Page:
Friday, January 05, 2007

Gowanus Whole Foods #1: The Big Picture

2007_01_Gowanus Whole Foods Rendering

Executives from Whole Foods and the architect of the new Gowanus mega-market were in Park Slope last night to make a presentation to the Park Slope Civic Council. They brought along renderings of the new store, one of which was sent to us by principal architect David Ball of BL Companies.

The 64,000 square foot store is tentatively slated to open in the summer of 2008. It will have parking for 420 cars (120 on the roof and 290 in a garage). The main entrance will be on Third Street, while truck loading will be on Third Avenue. There will be a 40-foot "promenade" along a branch of the Gowanus behind the store. Mr. Ball said the designers had tried to be "responsive" to architecture in the community and noted that the retailer does not own the landmarked Litchfield Building at the corner of Third Avenue and Third Street. The store has been worked around the historic building and designed to blend with it.

The Whole Foods execs fielded a number of questions from Civic Council members about traffic concerns, saying that their studies show the store won't adversely impact the community. The store had been previously reported as possibly generating 1,800 car trips an hour at peak times, but Mr. Ball actually estimates the number at 1,500 per day. Whole Foods Mark Mobley estimated that the store will see 2,500-2,700 "transactions" per day. He added, however, that the retailer "will have to see how it shakes out as the store opens."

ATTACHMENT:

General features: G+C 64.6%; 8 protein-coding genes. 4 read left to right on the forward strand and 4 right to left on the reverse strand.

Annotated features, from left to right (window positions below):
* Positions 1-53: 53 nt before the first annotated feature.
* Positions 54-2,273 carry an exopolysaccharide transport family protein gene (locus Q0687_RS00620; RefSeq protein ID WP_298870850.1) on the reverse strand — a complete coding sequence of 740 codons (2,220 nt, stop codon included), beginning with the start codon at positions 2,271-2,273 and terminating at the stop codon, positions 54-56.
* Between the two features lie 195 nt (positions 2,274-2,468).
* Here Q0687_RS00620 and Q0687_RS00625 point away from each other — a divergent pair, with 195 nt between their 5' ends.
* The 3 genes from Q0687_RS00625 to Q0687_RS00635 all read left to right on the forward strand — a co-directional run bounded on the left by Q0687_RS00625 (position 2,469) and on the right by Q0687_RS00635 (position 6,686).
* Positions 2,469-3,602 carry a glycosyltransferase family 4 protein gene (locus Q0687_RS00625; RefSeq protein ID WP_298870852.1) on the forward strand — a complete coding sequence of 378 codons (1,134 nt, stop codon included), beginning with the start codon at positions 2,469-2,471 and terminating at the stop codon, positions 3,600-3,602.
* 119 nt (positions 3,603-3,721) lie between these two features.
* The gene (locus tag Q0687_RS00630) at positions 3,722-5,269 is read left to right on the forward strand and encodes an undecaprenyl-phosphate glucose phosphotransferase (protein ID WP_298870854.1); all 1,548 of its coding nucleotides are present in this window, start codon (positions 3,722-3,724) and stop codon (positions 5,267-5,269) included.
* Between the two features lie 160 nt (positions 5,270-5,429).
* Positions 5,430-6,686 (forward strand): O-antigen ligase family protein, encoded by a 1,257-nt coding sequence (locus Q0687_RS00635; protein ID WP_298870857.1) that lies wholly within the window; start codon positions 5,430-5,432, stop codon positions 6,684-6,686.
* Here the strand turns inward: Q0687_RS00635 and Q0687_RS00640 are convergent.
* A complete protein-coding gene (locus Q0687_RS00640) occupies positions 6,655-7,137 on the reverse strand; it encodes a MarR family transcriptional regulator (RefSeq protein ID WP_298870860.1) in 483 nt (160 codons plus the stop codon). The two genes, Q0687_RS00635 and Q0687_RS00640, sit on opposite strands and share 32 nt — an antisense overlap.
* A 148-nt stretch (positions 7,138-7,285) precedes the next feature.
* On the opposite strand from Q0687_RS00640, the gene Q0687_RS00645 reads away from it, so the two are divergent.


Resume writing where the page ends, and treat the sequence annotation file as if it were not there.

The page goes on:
While the traffic flow is dramatically lower than had been reported, the Whole Foods figures seem to indicate that as many as 1,000 customers a day will arrive at Third Avenue and Third Streets on foot and by cab. Such a count could be a little on the high side, making the actual traffic figure a little higher. Civic Council members suggested the grocer cut the amount of park to discourage driving, but corporate officials seemed to reject the notion.

Whole Foods officials also rejected the idea of a green roof for the store, said that environmental problems will be remediate and dismissed reports of a "toxic plume" of cancer-causing benzene near the site as "exaggerated and inaccurate."

Related Post:
Gowanus Whole Foods #2: Execs Say Toxics Are Under Control
Gowanus Whole Foods #3: Thumbs Down to Green Roof


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